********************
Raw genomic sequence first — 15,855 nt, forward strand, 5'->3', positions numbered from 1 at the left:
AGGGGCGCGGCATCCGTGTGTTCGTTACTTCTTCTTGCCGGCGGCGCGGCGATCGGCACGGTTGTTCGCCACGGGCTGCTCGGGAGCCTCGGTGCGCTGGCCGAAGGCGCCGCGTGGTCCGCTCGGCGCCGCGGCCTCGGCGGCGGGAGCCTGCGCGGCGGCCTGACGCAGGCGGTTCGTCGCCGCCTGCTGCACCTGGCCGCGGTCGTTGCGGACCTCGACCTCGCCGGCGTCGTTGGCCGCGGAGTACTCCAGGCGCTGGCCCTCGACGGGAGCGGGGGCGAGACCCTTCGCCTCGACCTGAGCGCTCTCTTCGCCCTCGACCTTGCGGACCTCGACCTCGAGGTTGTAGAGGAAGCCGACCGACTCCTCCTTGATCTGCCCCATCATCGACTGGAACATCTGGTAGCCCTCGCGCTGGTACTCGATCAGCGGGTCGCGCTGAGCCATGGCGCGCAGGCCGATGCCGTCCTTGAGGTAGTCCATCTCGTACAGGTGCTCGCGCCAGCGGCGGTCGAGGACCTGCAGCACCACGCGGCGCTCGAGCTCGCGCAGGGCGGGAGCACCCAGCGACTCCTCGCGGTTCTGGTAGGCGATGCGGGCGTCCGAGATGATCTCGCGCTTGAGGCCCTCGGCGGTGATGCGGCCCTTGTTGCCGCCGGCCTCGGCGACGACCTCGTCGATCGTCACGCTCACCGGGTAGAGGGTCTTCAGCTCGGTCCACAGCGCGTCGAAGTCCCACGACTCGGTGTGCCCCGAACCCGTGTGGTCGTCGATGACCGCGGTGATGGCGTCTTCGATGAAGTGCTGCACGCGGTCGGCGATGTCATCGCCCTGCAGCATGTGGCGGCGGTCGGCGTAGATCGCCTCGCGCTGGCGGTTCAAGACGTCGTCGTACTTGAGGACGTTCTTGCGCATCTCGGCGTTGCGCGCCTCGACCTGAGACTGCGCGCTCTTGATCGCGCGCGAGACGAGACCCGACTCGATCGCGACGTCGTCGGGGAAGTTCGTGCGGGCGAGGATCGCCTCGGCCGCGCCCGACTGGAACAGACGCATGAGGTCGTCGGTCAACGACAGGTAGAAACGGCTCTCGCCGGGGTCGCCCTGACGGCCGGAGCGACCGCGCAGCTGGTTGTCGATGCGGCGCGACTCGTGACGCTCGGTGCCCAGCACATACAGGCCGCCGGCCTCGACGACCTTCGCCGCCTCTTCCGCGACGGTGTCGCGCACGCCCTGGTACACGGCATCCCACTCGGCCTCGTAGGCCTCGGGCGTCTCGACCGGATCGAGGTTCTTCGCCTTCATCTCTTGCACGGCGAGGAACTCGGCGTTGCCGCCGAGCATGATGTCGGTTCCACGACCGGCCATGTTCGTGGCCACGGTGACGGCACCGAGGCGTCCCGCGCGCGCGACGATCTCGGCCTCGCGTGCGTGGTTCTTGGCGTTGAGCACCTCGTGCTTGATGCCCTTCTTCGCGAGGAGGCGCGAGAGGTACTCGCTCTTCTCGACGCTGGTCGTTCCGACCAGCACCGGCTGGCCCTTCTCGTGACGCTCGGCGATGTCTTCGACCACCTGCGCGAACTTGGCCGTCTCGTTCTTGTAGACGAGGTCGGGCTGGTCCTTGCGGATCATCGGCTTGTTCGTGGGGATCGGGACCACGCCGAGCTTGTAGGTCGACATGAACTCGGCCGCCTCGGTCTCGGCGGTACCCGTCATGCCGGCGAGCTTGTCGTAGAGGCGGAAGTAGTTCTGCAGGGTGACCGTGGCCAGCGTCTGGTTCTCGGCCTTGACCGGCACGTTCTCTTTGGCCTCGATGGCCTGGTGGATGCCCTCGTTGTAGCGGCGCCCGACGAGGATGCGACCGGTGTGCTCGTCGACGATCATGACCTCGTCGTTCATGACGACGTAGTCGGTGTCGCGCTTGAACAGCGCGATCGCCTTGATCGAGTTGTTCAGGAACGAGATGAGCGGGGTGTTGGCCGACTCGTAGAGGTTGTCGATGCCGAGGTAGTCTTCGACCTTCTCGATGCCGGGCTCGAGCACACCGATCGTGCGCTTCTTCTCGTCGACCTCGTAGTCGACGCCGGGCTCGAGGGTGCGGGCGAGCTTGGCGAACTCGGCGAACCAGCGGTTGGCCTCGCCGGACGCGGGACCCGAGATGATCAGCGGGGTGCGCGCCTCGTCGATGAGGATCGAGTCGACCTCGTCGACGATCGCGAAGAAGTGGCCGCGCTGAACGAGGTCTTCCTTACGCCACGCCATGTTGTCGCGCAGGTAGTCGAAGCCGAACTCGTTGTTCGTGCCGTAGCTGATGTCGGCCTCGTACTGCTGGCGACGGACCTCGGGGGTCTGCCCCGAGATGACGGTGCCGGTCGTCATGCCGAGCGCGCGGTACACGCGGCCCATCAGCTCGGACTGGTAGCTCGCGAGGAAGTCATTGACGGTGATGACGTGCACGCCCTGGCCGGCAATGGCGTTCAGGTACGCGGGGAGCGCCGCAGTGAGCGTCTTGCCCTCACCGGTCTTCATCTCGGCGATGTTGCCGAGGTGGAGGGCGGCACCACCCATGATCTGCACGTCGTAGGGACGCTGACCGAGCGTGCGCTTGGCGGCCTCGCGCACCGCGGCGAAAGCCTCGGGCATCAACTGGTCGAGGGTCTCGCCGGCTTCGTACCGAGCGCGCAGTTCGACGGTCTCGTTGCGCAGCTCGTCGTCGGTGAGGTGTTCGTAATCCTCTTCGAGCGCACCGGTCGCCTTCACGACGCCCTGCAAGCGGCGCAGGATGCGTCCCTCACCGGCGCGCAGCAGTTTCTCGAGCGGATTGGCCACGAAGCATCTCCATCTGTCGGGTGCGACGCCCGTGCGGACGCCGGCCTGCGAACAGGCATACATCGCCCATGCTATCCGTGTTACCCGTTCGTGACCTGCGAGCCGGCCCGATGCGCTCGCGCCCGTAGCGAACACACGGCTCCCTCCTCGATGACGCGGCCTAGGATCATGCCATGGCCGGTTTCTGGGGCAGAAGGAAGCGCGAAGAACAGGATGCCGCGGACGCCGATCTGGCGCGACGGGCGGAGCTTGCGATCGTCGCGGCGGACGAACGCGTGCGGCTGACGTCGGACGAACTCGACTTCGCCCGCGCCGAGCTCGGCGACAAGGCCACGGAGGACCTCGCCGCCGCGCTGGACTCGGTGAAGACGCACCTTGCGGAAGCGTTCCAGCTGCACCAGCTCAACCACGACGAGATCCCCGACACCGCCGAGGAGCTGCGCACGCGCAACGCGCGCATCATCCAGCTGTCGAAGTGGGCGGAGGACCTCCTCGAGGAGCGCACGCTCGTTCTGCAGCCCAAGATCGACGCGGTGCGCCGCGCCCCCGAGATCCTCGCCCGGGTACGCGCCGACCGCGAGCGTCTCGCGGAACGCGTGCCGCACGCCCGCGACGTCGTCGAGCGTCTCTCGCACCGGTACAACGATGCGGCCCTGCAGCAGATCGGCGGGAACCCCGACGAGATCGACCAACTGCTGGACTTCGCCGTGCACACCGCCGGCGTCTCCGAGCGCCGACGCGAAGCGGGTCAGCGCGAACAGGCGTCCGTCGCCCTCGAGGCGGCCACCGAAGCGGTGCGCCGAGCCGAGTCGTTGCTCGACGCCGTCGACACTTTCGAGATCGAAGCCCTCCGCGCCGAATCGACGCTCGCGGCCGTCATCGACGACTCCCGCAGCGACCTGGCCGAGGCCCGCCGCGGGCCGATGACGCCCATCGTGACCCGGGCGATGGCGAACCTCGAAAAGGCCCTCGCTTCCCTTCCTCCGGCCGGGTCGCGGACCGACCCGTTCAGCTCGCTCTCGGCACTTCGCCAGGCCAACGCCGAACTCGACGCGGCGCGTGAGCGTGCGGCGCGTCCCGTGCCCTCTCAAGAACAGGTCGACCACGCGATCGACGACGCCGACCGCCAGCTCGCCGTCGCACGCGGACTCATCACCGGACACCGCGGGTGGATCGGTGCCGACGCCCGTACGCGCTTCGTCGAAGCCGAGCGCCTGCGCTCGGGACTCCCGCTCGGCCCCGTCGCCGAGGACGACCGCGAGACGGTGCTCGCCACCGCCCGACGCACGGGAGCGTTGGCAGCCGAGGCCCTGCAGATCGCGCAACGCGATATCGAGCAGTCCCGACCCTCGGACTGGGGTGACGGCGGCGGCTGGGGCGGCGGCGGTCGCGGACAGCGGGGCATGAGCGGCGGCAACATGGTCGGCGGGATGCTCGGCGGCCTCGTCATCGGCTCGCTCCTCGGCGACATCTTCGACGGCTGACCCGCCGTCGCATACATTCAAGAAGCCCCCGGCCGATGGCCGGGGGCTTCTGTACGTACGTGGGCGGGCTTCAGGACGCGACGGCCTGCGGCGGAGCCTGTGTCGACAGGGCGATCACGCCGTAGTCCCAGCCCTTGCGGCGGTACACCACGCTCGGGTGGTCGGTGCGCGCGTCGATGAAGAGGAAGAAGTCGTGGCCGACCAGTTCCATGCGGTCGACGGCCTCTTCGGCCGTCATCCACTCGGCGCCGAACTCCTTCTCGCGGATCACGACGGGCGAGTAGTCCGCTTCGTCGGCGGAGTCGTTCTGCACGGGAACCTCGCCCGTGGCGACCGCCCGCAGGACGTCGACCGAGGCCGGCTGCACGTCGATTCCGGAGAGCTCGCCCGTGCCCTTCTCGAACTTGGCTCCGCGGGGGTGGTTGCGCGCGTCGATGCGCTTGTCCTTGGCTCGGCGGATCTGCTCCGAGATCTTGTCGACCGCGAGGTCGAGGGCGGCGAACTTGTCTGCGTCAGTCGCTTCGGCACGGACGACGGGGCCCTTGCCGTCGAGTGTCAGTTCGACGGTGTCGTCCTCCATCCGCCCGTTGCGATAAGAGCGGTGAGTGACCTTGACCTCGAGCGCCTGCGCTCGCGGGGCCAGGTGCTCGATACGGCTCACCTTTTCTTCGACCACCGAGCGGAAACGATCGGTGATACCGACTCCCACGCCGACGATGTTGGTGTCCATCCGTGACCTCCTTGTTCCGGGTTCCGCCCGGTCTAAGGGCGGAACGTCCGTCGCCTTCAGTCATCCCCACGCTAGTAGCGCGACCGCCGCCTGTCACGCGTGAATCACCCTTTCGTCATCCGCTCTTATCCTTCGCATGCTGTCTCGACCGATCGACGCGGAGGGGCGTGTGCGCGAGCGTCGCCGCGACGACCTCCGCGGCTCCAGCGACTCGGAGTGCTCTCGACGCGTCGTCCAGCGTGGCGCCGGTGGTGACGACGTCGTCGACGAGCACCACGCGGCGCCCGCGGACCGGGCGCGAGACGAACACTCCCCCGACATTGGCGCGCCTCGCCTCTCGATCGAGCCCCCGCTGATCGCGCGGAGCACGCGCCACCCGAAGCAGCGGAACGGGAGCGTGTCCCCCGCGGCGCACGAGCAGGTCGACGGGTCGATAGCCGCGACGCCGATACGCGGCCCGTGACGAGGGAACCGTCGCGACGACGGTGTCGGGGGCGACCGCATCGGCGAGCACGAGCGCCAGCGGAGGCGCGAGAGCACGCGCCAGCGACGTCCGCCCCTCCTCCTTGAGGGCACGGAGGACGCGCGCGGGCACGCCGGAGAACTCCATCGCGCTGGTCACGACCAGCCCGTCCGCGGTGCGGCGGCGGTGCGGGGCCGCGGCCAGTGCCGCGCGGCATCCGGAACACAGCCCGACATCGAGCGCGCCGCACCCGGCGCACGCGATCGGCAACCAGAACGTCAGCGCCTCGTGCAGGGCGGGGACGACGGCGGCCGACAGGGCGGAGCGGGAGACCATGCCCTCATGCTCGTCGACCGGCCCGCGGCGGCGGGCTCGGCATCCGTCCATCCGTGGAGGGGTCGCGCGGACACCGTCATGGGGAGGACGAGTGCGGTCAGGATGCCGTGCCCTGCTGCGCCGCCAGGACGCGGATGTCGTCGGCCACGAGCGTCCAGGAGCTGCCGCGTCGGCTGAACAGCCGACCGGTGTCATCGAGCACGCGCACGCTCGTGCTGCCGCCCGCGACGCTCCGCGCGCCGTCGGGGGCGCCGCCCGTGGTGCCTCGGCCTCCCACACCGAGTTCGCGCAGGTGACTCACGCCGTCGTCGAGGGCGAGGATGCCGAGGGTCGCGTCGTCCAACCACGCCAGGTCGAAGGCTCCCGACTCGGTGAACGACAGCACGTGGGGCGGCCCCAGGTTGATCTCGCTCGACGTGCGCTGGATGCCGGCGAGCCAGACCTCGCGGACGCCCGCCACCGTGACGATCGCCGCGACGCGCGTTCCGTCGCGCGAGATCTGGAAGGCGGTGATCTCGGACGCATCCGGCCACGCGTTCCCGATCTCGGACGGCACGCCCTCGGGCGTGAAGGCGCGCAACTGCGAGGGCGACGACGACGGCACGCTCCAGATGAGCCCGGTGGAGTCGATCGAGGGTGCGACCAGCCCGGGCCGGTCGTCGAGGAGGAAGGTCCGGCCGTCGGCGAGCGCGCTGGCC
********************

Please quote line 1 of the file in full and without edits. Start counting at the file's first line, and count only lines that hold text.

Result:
Raw genomic sequence first — 15,855 nt, forward strand, 5'->3', positions numbered from 1 at the left: